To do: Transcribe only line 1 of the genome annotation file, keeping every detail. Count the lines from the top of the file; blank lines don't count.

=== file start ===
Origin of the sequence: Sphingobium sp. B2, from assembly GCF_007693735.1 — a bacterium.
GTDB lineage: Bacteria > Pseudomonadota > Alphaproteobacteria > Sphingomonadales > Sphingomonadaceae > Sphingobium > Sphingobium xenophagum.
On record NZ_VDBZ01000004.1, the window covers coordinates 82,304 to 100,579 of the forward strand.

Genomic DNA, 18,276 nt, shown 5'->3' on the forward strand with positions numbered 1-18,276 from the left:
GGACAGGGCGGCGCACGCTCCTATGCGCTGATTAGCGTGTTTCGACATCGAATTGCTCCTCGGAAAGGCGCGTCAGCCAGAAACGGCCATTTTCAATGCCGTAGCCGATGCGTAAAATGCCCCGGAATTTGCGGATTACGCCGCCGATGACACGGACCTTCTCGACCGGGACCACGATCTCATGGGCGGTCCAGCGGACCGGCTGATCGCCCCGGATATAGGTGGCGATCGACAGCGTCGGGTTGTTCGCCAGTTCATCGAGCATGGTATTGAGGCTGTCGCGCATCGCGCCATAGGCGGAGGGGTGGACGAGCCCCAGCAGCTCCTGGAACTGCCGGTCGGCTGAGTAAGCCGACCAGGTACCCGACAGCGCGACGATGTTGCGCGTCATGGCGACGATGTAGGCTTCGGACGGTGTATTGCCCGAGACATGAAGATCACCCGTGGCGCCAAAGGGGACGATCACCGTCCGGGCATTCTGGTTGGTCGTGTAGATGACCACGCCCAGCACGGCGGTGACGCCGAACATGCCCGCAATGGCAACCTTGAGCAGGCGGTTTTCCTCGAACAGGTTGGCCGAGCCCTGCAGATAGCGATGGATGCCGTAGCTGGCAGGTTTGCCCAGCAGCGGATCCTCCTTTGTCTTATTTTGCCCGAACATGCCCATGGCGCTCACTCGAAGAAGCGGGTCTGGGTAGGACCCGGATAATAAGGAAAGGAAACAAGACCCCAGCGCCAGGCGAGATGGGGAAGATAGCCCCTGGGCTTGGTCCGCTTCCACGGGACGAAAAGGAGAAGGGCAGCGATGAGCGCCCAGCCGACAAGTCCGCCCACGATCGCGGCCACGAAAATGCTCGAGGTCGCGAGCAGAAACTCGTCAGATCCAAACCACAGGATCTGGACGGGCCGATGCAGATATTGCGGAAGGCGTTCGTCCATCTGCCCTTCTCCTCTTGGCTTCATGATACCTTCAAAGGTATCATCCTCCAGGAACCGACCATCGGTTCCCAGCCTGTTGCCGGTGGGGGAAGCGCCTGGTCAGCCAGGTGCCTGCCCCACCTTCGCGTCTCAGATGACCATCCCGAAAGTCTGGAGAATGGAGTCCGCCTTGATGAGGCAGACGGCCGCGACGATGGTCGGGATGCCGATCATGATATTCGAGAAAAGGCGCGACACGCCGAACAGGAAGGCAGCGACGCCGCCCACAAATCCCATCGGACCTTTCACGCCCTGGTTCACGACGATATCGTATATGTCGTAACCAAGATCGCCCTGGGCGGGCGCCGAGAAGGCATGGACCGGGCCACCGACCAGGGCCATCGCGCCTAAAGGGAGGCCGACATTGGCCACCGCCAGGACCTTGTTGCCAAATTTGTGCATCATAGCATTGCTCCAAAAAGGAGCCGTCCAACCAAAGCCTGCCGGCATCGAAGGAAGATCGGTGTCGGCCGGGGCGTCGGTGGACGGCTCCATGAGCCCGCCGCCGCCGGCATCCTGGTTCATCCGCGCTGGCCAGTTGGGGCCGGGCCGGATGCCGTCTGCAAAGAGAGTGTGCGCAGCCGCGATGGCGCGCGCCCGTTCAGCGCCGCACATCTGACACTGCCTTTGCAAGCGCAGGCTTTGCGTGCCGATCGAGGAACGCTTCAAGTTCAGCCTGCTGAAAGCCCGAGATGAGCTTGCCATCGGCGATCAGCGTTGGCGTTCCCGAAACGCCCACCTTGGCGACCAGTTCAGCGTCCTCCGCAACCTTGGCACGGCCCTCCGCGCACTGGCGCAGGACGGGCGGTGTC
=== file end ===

Origin of the sequence: Sphingobium sp. B2, from assembly GCF_007693735.1 — a bacterium.